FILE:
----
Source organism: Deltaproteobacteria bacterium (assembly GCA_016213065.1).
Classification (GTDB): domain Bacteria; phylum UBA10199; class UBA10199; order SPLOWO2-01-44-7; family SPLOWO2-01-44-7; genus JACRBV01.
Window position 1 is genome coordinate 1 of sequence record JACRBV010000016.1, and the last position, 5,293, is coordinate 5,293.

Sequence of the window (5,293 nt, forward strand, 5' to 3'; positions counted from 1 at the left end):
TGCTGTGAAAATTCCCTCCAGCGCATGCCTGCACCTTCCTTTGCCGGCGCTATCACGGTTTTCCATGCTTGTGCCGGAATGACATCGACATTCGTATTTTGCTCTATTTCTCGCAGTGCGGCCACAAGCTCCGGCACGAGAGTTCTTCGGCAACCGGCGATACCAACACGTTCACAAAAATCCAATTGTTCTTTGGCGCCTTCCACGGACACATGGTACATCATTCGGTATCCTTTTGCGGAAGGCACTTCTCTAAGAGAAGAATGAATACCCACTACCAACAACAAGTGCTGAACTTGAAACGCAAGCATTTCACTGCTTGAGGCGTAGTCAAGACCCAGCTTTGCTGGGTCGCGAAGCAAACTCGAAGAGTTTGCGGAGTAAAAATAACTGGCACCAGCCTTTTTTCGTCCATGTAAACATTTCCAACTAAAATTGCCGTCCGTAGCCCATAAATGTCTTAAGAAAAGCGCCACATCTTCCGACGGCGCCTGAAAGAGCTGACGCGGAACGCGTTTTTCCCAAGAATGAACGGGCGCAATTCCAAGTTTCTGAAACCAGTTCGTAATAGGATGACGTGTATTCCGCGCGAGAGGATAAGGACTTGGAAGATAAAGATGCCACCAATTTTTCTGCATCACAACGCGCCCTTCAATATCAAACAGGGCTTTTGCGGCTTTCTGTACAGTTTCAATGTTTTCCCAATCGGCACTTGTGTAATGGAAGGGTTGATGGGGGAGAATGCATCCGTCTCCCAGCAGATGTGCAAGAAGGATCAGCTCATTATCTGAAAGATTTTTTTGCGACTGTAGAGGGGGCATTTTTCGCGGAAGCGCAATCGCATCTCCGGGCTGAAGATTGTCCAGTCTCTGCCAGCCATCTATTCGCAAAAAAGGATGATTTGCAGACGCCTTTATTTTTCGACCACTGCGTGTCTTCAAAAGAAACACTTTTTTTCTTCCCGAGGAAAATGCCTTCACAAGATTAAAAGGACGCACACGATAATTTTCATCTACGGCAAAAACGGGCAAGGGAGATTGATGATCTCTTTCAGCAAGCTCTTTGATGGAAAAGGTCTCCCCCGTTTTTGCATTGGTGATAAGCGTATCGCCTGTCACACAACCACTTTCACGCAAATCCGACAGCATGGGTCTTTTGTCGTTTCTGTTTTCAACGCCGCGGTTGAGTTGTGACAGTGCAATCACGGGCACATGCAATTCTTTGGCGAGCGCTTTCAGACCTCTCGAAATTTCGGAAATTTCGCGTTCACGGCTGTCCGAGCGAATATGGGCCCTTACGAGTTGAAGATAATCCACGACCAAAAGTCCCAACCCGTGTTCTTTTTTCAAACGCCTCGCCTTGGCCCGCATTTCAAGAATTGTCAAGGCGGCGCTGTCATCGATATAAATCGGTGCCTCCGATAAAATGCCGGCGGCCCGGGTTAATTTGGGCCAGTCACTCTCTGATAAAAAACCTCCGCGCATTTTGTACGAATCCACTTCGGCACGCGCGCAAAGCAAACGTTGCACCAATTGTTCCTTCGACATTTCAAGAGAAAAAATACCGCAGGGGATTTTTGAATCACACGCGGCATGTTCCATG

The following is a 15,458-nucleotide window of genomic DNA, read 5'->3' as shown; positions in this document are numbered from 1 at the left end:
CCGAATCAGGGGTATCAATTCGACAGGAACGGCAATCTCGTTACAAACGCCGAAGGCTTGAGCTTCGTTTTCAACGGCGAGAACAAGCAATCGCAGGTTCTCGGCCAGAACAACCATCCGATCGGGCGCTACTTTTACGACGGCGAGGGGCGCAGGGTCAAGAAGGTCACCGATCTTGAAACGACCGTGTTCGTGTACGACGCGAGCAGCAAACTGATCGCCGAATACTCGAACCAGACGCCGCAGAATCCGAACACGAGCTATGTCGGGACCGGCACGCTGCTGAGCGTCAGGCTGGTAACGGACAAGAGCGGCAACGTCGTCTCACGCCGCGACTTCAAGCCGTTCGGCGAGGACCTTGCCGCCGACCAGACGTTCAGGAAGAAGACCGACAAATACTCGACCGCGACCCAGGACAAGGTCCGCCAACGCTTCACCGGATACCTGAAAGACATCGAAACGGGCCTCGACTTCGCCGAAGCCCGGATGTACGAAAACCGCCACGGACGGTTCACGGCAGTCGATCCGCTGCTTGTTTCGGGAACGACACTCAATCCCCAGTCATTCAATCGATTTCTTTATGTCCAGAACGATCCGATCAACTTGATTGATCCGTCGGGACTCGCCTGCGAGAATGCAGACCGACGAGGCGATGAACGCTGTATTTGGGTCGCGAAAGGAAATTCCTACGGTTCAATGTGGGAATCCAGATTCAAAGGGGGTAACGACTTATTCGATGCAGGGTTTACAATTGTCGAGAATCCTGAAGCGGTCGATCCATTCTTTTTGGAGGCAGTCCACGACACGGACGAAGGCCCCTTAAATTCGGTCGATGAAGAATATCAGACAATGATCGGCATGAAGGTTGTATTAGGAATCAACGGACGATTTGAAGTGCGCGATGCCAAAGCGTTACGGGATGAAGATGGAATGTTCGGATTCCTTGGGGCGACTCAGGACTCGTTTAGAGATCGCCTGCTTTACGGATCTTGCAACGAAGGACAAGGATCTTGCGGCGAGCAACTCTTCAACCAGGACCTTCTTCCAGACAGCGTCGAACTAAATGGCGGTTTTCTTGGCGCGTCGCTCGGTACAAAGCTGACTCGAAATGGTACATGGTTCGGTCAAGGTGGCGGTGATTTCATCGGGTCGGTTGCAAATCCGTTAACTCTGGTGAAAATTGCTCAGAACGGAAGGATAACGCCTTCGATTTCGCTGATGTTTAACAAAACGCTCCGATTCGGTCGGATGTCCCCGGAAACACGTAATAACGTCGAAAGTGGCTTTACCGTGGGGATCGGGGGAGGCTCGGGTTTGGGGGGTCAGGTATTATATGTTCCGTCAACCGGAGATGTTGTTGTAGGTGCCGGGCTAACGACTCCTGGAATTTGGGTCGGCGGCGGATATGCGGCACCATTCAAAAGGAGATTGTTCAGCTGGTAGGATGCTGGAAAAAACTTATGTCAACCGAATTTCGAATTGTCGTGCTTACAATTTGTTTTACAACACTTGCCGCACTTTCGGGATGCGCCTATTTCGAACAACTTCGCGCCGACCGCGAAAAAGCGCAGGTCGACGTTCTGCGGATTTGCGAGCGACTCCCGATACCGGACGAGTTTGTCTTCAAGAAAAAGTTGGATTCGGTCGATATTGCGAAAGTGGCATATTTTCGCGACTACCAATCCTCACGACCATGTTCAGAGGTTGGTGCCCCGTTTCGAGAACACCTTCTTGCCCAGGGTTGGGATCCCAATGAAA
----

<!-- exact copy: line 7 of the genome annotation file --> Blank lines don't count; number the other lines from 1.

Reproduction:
CCGAATCAGGGGTATCAATTCGACAGGAACGGCAATCTCGTTACAAACGCCGAAGGCTTGAGCTTCGTTTTCAACGGCGAGAACAAGCAATCGCAGGTTCTCGGCCAGAACAACCATCCGATCGGGCGCTACTTTTACGACGGCGAGGGGCGCAGGGTCAAGAAGGTCACCGATCTTGAAACGACCGTGTTCGTGTACGACGCGAGCAGCAAACTGATCGCCGAATACTCGAACCAGACGCCGCAGAATCCGAACACGAGCTATGTCGGGACCGGCACGCTGCTGAGCGTCAGGCTGGTAACGGACAAGAGCGGCAACGTCGTCTCACGCCGCGACTTCAAGCCGTTCGGCGAGGACCTTGCCGCCGACCAGACGTTCAGGAAGAAGACCGACAAATACTCGACCGCGACCCAGGACAAGGTCCGCCAACGCTTCACCGGATACCTGAAAGACATCGAAACGGGCCTCGACTTCGCCGAAGCCCGGATGTACGAAAACCGCCACGGACGGTTCACGGCAGTCGATCCGCTGCTTGTTTCGGGAACGACACTCAATCCCCAGTCATTCAATCGATTTCTTTATGTCCAGAACGATCCGATCAACTTGATTGATCCGTCGGGACTCGCCTGCGAGAATGCAGACCGACGAGGCGATGAACGCTGTATTTGGGTCGCGAAAGGAAATTCCTACGGTTCAATGTGGGAATCCAGATTCAAAGGGGGTAACGACTTATTCGATGCAGGGTTTACAATTGTCGAGAATCCTGAAGCGGTCGATCCATTCTTTTTGGAGGCAGTCCACGACACGGACGAAGGCCCCTTAAATTCGGTCGATGAAGAATATCAGACAATGATCGGCATGAAGGTTGTATTAGGAATCAACGGACGATTTGAAGTGCGCGATGCCAAAGCGTTACGGGATGAAGATGGAATGTTCGGATTCCTTGGGGCGACTCAGGACTCGTTTAGAGATCGCCTGCTTTACGGATCTTGCAACGAAGGACAAGGATCTTGCGGCGAGCAACTCTTCAACCAGGACCTTCTTCCAGACAGCGTCGAACTAAATGGCGGTTTTCTTGGCGCGTCGCTCGGTACAAAGCTGACTCGAAATGGTACATGGTTCGGTCAAGGTGGCGGTGATTTCATCGGGTCGGTTGCAAATCCGTTAACTCTGGTGAAAATTGCTCAGAACGGAAGGATAACGCCTTCGATTTCGCTGATGTTTAACAAAACGCTCCGATTCGGTCGGATGTCCCCGGAAACACGTAATAACGTCGAAAGTGGCTTTACCGTGGGGATCGGGGGAGGCTCGGGTTTGGGGGGTCAGGTATTATATGTTCCGTCAACCGGAGATGTTGTTGTAGGTGCCGGGCTAACGACTCCTGGAATTTGGGTCGGCGGCGGATATGCGGCACCATTCAAAAGGAGATTGTTCAGCTGGTAGGATGCTGGAAAAAACTTATGTCAACCGAATTTCGAATTGTCGTGCTTACAATTTGTTTTACAACACTTGCCGCACTTTCGGGATGCGCCTATTTCGAACAACTTCGCGCCGACCGCGAAAAAGCGCAGGTCGACGTTCTGCGGATTTGCGAGCGACTCCCGATACCGGACGAGTTTGTCTTCAAGAAAAAGTTGGATTCGGTCGATATTGCGAAAGTGGCATATTTTCGCGACTACCAATCCTCACGACCATGTTCAGAGGTTGGTGCCCCGTTTCGAGAACACCTTCTTGCCCAGGGTTGGGATCCCAATGAAA